Universal mods?


Active member
Are there mods that work on most circuits (of the same type)?

For example, whenever I see a feedback/oscillate switch on a distortion pedal, I assume it's just bridging something to something?


Active member
Has anyone made a sort of grid of capacitor/resistor sets to alter a pedal's voicing?

Guitar tight bottom end
Guitar whoofy bottom end
Baritone guitar tight bottom end

Well, I guess there's filtering in and out, so it'd be a double grid?


New member
Look up a “Decade Resistor Box”, combined with a few different caps on a breadboard and you can test out any RC filter you could imagine. Diode clipping mods are really popular, there are a few solutions out there where you can switch between different diodes in different orders, directions, symmetrical versus asymmetrical, etc. Both filters and clipping mods can be put in a variety of locations. Try it before your buffer or drive or delay, or try it after. You can also put these in feedback loops or blend them with your dry signal.

There are definitely preferred mods for each circuit, but if you want to try something new you’re probably have to break out the breadboard and just give it a shot all over the circuit. I’ve got a few bodged together daughter boards that I use to try out different Kinds of clipping and filtering. It might be worth looking up some of our R.G Keen’s stuff on Geofex and trying that in whatever pedal you’re interested in.


Well-known member
Best thing to do would probably be to study how the circuits work, then you will see the patterns pretty quick and be able to come up with mods yourself. Also, whenever you see a mod described, try to understand how it works.

This is a good read on how the Tubescreamer works, and a lot of it transfers to other dirt pedals.

After reading that, check out the stockade (eqd palisades) schematic on here, which is basically a Tubescreamer with a bunch of mod options for the bass response and clipping diodes. Similar mods could be applied to pretty much all op amp based dirt pedals.


Active member
bifurcation, the short answer is "no." reason being, even with the same 'type' of circuit there are still many ways the same effect is being introduced. For example, a distortion circuit many introduce distortion via clipping to ground, clipping in a feedback path or IC clipping by running the power too lower to properly handle the signal. A very simple low pass filter (basically a 'tight' control) will have drastically different effects on each of these circuits, especially depending on where it's placed.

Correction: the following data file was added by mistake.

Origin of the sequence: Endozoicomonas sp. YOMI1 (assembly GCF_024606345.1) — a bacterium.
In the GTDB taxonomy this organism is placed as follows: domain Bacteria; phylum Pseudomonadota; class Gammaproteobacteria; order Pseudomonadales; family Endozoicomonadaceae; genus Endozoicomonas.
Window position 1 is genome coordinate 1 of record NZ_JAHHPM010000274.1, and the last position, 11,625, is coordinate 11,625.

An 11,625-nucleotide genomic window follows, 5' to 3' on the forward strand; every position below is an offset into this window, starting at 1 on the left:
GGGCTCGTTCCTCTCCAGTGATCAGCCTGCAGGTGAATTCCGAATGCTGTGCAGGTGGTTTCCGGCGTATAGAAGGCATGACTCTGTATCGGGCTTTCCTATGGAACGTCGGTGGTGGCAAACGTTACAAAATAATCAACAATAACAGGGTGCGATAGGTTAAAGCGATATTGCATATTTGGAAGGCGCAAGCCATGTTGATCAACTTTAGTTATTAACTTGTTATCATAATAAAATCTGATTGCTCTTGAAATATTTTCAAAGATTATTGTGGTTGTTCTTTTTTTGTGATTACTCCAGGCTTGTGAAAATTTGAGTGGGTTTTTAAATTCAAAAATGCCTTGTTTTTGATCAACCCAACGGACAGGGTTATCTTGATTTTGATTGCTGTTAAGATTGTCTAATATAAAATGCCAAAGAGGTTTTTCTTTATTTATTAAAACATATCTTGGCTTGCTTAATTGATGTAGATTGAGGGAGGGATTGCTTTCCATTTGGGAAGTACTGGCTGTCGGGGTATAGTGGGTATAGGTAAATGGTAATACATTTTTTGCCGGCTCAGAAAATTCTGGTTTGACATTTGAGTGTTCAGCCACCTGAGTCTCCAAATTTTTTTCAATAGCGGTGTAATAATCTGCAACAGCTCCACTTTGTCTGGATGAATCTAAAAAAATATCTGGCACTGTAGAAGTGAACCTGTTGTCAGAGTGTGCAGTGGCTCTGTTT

Sorry there's no simple way of doing this BUT once you have a better understanding of the way circuits work it'll be clear that there's a standard set of ways to tweak any given configuration.

The article phil1 posted is one of the best articles on a pedal circuit that I've ever read. I came from tube amps, but this was the article that I developed an underlying understanding of pedals circuits with. I've read it many many times, as well as his other circuit analyses on the same site.


Active member

After you read and somewhat disgest that ElectroSmash TS analysis, go over and read this:
You'll learn about soft clipping in the first article, then hard clipping and op-amp clipping in the second, too. These are excellent articles for learning about distortion circuits and tone shaping. A distortion pedal is simply a device that sucks the electrons of your signal through it while clipping manipulating the frequencies and clipping portions.

Try this drone metal combo:
preferably heavily compressed clean
MT-2 (on Swedish settings)
With a 'Hypernova' reverb; lower two knobs at 12 and three upper three at 5, 5, and 7-11, respectively.


Active member
This said...

You may also want to try doing this. I use a TC Mimiq to do the same thing, but the Unison Stereo mod should do the same. Two cabs in general will do wonders for your sound here, but you'll be very pleased with the addition of the differentiated 2nd channel.

This exact build is within my next stack of 15 and I'm excited to try a 3rd cab.
Actually, one could physically stack these and run low, mid and high to them individually. Further, if the frequencies were similarly distributed horizontally around the room, then a wah could sweep a higher gain signal back and forth.


Active member
And a mono Mimic isn't anything noteworthy, either. The magic happens when you use them in true stereo (and mine is the stereo version).